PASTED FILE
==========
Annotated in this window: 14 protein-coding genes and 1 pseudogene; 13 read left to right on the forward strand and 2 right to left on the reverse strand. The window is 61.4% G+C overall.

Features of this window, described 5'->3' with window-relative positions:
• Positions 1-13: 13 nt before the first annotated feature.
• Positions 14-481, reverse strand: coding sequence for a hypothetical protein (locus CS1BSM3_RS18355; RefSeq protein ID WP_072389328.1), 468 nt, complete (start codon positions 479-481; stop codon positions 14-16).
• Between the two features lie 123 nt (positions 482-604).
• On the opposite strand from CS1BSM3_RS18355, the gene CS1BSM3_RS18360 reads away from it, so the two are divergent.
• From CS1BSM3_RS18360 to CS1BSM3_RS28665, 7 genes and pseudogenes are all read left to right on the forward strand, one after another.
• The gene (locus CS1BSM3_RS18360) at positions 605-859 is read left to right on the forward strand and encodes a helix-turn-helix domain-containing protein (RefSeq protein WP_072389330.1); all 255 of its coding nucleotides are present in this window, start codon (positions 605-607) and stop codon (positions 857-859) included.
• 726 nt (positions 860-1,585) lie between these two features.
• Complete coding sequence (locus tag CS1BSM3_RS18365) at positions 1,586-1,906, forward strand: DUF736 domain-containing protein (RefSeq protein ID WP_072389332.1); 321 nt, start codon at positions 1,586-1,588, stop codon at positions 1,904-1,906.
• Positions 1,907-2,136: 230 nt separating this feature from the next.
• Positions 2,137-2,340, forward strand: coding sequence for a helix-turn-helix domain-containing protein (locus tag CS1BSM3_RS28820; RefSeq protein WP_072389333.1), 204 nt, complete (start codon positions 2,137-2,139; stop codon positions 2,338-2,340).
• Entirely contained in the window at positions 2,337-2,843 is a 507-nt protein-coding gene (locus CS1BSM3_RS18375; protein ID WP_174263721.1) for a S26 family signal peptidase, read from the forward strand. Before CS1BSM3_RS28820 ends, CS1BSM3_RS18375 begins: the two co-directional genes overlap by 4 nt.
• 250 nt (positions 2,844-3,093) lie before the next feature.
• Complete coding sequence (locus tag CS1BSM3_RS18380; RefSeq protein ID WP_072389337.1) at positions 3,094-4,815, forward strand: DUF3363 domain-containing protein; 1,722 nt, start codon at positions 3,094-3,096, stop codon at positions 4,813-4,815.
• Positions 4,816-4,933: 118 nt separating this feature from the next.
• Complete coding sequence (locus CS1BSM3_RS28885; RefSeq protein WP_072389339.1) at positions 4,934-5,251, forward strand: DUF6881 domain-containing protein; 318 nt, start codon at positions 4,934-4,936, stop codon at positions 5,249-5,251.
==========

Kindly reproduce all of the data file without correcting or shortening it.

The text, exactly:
Annotated in this window: 14 protein-coding genes and 1 pseudogene; 13 read left to right on the forward strand and 2 right to left on the reverse strand. The window is 61.4% G+C overall.

Features of this window, described 5'->3' with window-relative positions:
• Positions 1-13: 13 nt before the first annotated feature.
• Positions 14-481, reverse strand: coding sequence for a hypothetical protein (locus CS1BSM3_RS18355; RefSeq protein ID WP_072389328.1), 468 nt, complete (start codon positions 479-481; stop codon positions 14-16).
• Between the two features lie 123 nt (positions 482-604).
• On the opposite strand from CS1BSM3_RS18355, the gene CS1BSM3_RS18360 reads away from it, so the two are divergent.
• From CS1BSM3_RS18360 to CS1BSM3_RS28665, 7 genes and pseudogenes are all read left to right on the forward strand, one after another.
• The gene (locus CS1BSM3_RS18360) at positions 605-859 is read left to right on the forward strand and encodes a helix-turn-helix domain-containing protein (RefSeq protein WP_072389330.1); all 255 of its coding nucleotides are present in this window, start codon (positions 605-607) and stop codon (positions 857-859) included.
• 726 nt (positions 860-1,585) lie between these two features.
• Complete coding sequence (locus tag CS1BSM3_RS18365) at positions 1,586-1,906, forward strand: DUF736 domain-containing protein (RefSeq protein ID WP_072389332.1); 321 nt, start codon at positions 1,586-1,588, stop codon at positions 1,904-1,906.
• Positions 1,907-2,136: 230 nt separating this feature from the next.
• Positions 2,137-2,340, forward strand: coding sequence for a helix-turn-helix domain-containing protein (locus tag CS1BSM3_RS28820; RefSeq protein WP_072389333.1), 204 nt, complete (start codon positions 2,137-2,139; stop codon positions 2,338-2,340).
• Entirely contained in the window at positions 2,337-2,843 is a 507-nt protein-coding gene (locus CS1BSM3_RS18375; protein ID WP_174263721.1) for a S26 family signal peptidase, read from the forward strand. Before CS1BSM3_RS28820 ends, CS1BSM3_RS18375 begins: the two co-directional genes overlap by 4 nt.
• 250 nt (positions 2,844-3,093) lie before the next feature.
• Complete coding sequence (locus tag CS1BSM3_RS18380; RefSeq protein ID WP_072389337.1) at positions 3,094-4,815, forward strand: DUF3363 domain-containing protein; 1,722 nt, start codon at positions 3,094-3,096, stop codon at positions 4,813-4,815.
• Positions 4,816-4,933: 118 nt separating this feature from the next.
• Complete coding sequence (locus CS1BSM3_RS28885; RefSeq protein WP_072389339.1) at positions 4,934-5,251, forward strand: DUF6881 domain-containing protein; 318 nt, start codon at positions 4,934-4,936, stop codon at positions 5,249-5,251.